Comics about mathematics, science, and the student life.

Magical Ingredient

A graph showing the proportion of time spent in the different parts of writing a paper. A small part is the initial draft, most of the line is revision, and then at the very end is publication. An arrow points to the revision section, noting: The not-so-magical ingredient to good writing.

Unless you hit on an amazing concept in the first draft, you shouldn’t be surprised to see changes between the initial and final product.


Left panel: A scientist climbs a hill towards the top of a New Project, pulling their brain along the way. They say, "Almost there..." Right panel: The scientist turns around and points to something in the distance, letting go of their brain. "Hey, look at that random object!"

Doing research is putting this temptation aside over and over again.


Left panel (Caption: Drafting): A scientist writing, with a huge stack of papers on their desk. "I'm on fire!" Right panel (Caption: Editing): The scientist holds one paper, while the rest are in the bin. "This is the only good page?!"

Actually, it’s only one line on that page.


Left panel (A girl and a boy talking about their assignments): The boy: "I'm happy the assignment looks short. Only two questions." The girl: "Short? Ha!" Right panel: The girl: "By the time you finish the subparts, you will understand the Latin, Greek, and Hebrew alphabets."

I’m not joking when I tell you that I once had a statistical physics assignment which had parts lasting until around part s).


A plot of messiness of a board versus time. There are three regimes. The first (the steepest) is for someone that rewrites equations constantly and erases the board with their fingers. The second (moderate steepness) is for someone who has trouble erasing well. And the third (the shallow slope) is for someone with very clean writing.

There are many other variations. See Board Work.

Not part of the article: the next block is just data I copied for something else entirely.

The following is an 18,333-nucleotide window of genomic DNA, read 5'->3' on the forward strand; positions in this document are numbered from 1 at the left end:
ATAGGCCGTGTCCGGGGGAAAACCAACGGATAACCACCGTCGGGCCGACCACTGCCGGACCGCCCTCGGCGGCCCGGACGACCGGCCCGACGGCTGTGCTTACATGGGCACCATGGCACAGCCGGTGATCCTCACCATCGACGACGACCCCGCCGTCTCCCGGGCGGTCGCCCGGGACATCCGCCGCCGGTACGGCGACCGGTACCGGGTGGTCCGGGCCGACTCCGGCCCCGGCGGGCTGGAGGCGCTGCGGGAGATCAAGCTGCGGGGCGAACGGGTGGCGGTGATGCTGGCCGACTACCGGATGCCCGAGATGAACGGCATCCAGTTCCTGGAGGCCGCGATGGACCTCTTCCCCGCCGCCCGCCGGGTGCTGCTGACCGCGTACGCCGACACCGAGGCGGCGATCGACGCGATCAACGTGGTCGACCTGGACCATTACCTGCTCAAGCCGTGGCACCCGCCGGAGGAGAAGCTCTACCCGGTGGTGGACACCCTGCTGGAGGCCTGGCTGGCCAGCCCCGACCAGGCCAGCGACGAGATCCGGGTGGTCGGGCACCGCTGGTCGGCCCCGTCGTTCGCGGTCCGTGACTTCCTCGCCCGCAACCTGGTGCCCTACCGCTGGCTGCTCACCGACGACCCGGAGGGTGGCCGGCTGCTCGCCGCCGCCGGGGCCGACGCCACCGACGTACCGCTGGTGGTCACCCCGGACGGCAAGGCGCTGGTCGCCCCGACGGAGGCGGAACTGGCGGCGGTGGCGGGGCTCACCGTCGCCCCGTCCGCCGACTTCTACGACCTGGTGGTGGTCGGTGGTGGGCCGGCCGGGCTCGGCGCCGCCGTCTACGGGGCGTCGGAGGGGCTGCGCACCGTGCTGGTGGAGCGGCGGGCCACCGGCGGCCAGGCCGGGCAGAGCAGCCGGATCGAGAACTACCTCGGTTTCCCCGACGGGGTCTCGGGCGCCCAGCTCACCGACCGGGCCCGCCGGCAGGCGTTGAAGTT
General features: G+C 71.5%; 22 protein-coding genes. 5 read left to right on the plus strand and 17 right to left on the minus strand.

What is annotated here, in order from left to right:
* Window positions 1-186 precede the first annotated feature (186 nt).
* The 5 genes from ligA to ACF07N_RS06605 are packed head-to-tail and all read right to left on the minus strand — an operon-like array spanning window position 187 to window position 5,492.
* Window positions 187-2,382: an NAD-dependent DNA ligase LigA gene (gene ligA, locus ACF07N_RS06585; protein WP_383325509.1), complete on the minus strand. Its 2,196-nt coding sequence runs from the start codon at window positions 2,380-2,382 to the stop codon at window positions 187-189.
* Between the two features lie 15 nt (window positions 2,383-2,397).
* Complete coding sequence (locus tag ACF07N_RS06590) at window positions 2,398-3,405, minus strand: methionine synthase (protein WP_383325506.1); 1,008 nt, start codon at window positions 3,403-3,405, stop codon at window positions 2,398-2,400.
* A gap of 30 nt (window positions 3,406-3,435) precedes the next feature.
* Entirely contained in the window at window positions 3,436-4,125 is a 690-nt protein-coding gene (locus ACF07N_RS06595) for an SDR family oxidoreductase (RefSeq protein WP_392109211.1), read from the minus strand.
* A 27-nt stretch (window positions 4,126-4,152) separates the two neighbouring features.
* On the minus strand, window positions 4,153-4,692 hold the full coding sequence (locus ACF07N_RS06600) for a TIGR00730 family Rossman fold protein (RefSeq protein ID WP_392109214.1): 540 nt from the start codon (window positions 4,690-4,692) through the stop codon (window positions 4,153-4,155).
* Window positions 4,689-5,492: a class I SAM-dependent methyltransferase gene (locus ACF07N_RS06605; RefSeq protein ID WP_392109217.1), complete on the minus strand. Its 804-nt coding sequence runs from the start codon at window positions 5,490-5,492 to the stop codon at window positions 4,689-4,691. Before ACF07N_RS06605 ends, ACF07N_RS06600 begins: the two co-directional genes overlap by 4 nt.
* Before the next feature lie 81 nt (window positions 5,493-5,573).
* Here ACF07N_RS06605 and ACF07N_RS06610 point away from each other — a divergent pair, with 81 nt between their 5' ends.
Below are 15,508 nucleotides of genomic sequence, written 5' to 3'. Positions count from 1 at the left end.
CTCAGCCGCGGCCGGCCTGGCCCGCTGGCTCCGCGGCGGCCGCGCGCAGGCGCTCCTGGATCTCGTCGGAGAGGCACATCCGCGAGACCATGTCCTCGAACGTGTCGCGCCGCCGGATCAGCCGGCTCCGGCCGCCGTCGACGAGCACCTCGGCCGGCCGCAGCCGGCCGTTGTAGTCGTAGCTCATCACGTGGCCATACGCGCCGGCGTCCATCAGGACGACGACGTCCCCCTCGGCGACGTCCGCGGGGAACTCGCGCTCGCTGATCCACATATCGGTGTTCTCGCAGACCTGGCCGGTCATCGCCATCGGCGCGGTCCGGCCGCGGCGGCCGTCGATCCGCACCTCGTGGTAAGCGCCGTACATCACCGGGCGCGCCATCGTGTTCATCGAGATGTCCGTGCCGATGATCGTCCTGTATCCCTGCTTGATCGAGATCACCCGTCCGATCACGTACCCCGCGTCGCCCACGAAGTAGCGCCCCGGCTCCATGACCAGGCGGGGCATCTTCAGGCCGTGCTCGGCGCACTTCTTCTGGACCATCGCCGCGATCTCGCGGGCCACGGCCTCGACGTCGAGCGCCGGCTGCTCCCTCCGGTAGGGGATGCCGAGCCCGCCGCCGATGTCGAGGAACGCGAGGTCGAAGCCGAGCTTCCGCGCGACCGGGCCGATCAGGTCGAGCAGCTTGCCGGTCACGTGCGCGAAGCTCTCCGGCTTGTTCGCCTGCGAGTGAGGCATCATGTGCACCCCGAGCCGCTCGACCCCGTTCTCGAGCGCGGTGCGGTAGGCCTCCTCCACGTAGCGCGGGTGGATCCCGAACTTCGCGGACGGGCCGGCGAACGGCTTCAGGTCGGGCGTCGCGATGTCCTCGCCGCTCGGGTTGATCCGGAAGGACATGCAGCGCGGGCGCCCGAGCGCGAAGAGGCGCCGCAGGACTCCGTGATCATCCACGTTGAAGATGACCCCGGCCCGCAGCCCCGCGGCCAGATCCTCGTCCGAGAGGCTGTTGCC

A plot of effort versus time. There are successive highs, followed by long lows, showing the necessity of recovery. Caption: Why vacations are necessary.

Vacations are on my mind as I get back into the PhD life.


Left panel (Caption: What we imagine): First researcher to the other one: "We did it! We achieved our research goal!" Right panel (Caption: What happens): First researcher to the other one: "Well, I can't think of anything else for us to look at, so we're done!"

This has not turned out to be a job for a person who likes clear objectives.


Left panel (Caption: What I want): "Time to spend a few hours on these figures." Right panel (Caption: What I suspect): "I'll just whip these up in ten minutes."

My problem tends to be the opposite. I spend way too long adjusting how things look.

Academic Vacation

A timeline of a vacation. About the first 70% involves resisting the temptation to "just check" work stuff. Then, a small portion is spent enjoying the vacation, while the last bit involves cursing that you have to go back.

The only solution is to double the vacation time!

Goes Like This

Left panel (What we say): A female mathematician is at the blackboard, facing the audience. "The proof goes like this." Right panel (What we mean): She says, "This is how I *wished* the proof went, if there weren't so many technical details that make the proof not go like this at all."

No wonder I can never follow the proofs that are in the PDFs of presentations!

(Thanks to Alex Kontorovich for inspiring this on Episode 1 of the 3b1b podcast.)